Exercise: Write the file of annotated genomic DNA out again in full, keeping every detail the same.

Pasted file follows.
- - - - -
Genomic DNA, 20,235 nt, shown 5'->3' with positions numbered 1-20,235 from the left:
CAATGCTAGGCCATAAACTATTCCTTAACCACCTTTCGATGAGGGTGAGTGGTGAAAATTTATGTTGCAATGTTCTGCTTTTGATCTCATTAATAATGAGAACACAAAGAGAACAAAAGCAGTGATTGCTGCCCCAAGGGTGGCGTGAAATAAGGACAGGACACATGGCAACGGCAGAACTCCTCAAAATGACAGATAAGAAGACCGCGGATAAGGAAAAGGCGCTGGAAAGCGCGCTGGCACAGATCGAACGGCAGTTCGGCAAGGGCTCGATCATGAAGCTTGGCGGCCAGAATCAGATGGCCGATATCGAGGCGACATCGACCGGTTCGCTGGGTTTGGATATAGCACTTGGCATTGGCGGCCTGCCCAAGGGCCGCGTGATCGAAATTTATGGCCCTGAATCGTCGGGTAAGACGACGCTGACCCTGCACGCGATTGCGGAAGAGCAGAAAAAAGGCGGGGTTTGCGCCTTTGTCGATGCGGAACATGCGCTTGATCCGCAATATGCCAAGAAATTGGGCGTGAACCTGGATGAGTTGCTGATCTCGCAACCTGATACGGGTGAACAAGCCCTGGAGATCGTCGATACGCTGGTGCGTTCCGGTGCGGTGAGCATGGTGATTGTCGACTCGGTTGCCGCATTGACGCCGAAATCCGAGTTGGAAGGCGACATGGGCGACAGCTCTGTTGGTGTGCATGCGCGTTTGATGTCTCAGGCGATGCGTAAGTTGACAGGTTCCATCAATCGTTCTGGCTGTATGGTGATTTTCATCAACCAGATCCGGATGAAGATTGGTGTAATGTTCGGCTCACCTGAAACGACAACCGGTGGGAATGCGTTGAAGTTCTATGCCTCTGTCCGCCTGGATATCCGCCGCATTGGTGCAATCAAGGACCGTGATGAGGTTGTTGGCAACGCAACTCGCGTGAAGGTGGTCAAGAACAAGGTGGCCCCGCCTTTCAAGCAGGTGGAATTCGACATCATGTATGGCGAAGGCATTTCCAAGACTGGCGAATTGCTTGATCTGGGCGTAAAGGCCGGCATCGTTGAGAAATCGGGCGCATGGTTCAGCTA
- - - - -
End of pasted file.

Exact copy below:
Genomic DNA, 20,235 nt, shown 5'->3' with positions numbered 1-20,235 from the left:
CAATGCTAGGCCATAAACTATTCCTTAACCACCTTTCGATGAGGGTGAGTGGTGAAAATTTATGTTGCAATGTTCTGCTTTTGATCTCATTAATAATGAGAACACAAAGAGAACAAAAGCAGTGATTGCTGCCCCAAGGGTGGCGTGAAATAAGGACAGGACACATGGCAACGGCAGAACTCCTCAAAATGACAGATAAGAAGACCGCGGATAAGGAAAAGGCGCTGGAAAGCGCGCTGGCACAGATCGAACGGCAGTTCGGCAAGGGCTCGATCATGAAGCTTGGCGGCCAGAATCAGATGGCCGATATCGAGGCGACATCGACCGGTTCGCTGGGTTTGGATATAGCACTTGGCATTGGCGGCCTGCCCAAGGGCCGCGTGATCGAAATTTATGGCCCTGAATCGTCGGGTAAGACGACGCTGACCCTGCACGCGATTGCGGAAGAGCAGAAAAAAGGCGGGGTTTGCGCCTTTGTCGATGCGGAACATGCGCTTGATCCGCAATATGCCAAGAAATTGGGCGTGAACCTGGATGAGTTGCTGATCTCGCAACCTGATACGGGTGAACAAGCCCTGGAGATCGTCGATACGCTGGTGCGTTCCGGTGCGGTGAGCATGGTGATTGTCGACTCGGTTGCCGCATTGACGCCGAAATCCGAGTTGGAAGGCGACATGGGCGACAGCTCTGTTGGTGTGCATGCGCGTTTGATGTCTCAGGCGATGCGTAAGTTGACAGGTTCCATCAATCGTTCTGGCTGTATGGTGATTTTCATCAACCAGATCCGGATGAAGATTGGTGTAATGTTCGGCTCACCTGAAACGACAACCGGTGGGAATGCGTTGAAGTTCTATGCCTCTGTCCGCCTGGATATCCGCCGCATTGGTGCAATCAAGGACCGTGATGAGGTTGTTGGCAACGCAACTCGCGTGAAGGTGGTCAAGAACAAGGTGGCCCCGCCTTTCAAGCAGGTGGAATTCGACATCATGTATGGCGAAGGCATTTCCAAGACTGGCGAATTGCTTGATCTGGGCGTAAAGGCCGGCATCGTTGAGAAATCGGGCGCATGGTTCAGCTA